1 Kings 8:20-21 (CSB): “20 The Lord has fulfilled what he promised. I have taken the place of my father David, and I sit on the throne of Israel, as the Lord promised. I have built the temple for the name of the Lord, the God of Israel. 21 I have provided a place there for the ark, where the Lord’s covenant is that he made with our ancestors when he brought them out of the land of Egypt.”
Then, after providing this history lesson (and it may have been much longer but was shortened for the print edition in Scripture), Solomon now leads the people in prayer…
1 Kings 8:22 (CSB): “Then Solomon stood before the altar of the Lord in front of the entire congregation of Israel and spread out his hands toward heaven.”
There are at least four themes that show up in this prayer.
First, Solomon expresses his pleasure in the fact that God has kept the promise that He made to David. Solomon has completed the magnificent Jerusalem Temple, which the Lord promised David would happen.
A second theme that is briefly but powerfully acknowledged in this prayer is that God, whose immense presence saturates the Heavens, has chosen to fill a very relatively small place – the Temple…
1 Kings 8:27 (CSB): “But will God indeed live on earth? Even heaven, the highest heaven, cannot contain you, much less this temple I have built.”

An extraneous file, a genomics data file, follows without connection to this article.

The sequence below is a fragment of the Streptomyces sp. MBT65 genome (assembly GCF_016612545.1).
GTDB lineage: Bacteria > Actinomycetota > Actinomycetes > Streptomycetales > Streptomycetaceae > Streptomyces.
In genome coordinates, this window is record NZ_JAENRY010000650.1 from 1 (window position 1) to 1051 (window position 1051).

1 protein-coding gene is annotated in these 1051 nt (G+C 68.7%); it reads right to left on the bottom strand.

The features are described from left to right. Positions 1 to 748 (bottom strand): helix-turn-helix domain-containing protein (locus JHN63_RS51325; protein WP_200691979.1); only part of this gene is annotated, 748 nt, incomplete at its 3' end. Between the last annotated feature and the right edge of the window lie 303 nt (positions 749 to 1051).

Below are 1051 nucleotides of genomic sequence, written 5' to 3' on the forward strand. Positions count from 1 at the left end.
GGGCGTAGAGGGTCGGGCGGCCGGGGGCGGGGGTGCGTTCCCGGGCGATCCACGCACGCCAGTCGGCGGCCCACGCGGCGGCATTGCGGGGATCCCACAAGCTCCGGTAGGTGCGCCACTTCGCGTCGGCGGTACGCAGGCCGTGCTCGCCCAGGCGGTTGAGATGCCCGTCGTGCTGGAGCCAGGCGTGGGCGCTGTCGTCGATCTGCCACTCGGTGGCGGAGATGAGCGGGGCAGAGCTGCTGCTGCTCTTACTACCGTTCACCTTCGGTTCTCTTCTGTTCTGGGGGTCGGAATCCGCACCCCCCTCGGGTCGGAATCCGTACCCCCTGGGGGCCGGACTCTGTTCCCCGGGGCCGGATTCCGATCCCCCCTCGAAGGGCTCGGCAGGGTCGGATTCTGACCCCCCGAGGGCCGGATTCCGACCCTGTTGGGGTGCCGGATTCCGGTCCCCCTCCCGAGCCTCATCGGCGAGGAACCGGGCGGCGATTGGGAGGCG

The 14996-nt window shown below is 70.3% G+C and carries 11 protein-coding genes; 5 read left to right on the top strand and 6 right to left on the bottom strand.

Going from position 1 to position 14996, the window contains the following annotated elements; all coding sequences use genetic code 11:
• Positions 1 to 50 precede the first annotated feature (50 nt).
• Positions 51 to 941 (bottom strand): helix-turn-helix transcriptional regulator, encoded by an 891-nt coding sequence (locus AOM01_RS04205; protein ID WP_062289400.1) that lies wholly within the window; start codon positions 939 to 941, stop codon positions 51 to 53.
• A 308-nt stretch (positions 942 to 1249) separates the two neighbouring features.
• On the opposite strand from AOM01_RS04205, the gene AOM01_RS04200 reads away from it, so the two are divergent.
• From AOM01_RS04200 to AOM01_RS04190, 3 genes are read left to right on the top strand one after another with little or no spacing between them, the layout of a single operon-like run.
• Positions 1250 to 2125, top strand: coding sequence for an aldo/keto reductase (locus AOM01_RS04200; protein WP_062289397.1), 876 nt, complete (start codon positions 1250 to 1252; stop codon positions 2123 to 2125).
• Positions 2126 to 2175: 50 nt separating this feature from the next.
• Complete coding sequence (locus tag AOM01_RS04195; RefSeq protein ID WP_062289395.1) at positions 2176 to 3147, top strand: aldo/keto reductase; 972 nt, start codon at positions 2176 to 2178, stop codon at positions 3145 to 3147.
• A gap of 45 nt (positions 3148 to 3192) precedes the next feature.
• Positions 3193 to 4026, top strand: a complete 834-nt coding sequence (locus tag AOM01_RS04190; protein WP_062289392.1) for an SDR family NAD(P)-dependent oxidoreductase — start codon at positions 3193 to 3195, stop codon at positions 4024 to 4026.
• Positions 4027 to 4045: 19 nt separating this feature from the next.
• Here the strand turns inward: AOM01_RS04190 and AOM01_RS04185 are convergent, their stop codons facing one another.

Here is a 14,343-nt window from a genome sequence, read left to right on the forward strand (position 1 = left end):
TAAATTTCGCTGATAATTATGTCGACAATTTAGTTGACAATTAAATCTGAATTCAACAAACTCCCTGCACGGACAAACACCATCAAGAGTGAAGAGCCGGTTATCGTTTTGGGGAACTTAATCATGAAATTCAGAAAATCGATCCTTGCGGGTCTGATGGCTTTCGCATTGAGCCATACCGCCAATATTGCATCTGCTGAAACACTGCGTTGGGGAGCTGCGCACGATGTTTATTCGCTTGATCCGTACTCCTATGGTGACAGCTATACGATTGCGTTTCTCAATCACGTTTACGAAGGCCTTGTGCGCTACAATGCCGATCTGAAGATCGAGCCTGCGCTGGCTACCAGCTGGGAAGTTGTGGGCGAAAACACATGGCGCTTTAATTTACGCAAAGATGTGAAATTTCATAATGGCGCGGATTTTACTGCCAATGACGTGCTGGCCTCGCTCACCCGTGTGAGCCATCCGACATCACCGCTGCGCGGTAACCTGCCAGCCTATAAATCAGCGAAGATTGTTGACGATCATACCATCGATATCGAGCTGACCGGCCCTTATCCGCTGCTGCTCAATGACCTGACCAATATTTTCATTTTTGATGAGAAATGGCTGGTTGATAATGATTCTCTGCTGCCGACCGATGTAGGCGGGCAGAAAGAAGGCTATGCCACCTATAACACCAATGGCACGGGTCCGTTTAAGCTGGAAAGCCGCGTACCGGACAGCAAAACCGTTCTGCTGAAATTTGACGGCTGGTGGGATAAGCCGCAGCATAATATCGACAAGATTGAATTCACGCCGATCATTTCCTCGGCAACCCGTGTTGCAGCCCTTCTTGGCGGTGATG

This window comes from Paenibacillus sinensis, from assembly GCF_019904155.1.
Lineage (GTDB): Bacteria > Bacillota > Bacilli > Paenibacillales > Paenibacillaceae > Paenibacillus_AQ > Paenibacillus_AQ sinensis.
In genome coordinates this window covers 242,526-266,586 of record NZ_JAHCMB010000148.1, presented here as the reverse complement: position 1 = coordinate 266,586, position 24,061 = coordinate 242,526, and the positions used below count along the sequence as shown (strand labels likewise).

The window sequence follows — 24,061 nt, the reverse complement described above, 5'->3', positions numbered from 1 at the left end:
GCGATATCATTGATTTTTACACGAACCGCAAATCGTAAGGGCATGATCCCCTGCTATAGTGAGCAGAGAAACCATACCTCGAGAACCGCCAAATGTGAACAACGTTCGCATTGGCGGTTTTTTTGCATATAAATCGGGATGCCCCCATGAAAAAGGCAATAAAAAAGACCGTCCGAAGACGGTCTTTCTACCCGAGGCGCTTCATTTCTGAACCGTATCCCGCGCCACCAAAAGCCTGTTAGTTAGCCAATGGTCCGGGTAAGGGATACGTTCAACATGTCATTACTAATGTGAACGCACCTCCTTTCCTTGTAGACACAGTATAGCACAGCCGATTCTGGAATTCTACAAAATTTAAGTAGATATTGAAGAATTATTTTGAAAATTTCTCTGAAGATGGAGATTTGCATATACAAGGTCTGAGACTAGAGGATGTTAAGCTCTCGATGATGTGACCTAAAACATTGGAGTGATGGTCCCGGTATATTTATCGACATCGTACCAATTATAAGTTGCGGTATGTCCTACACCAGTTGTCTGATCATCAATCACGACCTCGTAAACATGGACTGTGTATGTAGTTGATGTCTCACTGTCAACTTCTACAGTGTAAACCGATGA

These words of Solomon expressed amazement at God’s omnipresence and at God’s humility in filling the Temple with His presence that the Heavens themselves cannot contain.
The third theme in this prayer is that Jerusalem is set apart like no other city on earth. Over and over, Solomon brings up scenarios where people would cry out to the Lord for forgiveness, help, or deliverance. King Solomon says that the Israelites would cry out “toward Jerusalem.” Then God, who is in Heaven, will hear. So, this is the first instance where we have Israelites praying toward a specific location.
The fourth and final theme in this prayer is that Solomon acknowledges that God’s plan is not only for the Israelites. God’s desire is not merely for one nation but for the peoples of all nations to know Him, enjoy Him, and submit to His loving authority. Just listen to this portion of Solomon’s prayer…
1 Kings 8:41-43 (CSB): “41 Even for the foreigner who is not of your people Israel but has come from a distant land because of your name—42 for they will hear of your great name, strong hand, and outstretched arm, and will come and pray toward this temple—43 may you hear in heaven, your dwelling place, and do according to all the foreigner asks. Then all peoples of earth will know your name, to fear you as your people Israel do and to know that this temple I have built bears your name.”
After Solomon finishes his prayer, he engages in a celebration of pronouncing blessings upon the people and the Lord…
1 Kings 8:54-55 (CSB): “54 When Solomon finished praying this entire prayer and petition to the Lord, he got up from kneeling before the altar of the Lord, with his hands spread out toward heaven, 55 and he stood and blessed the whole congregation of Israel with a loud voice:”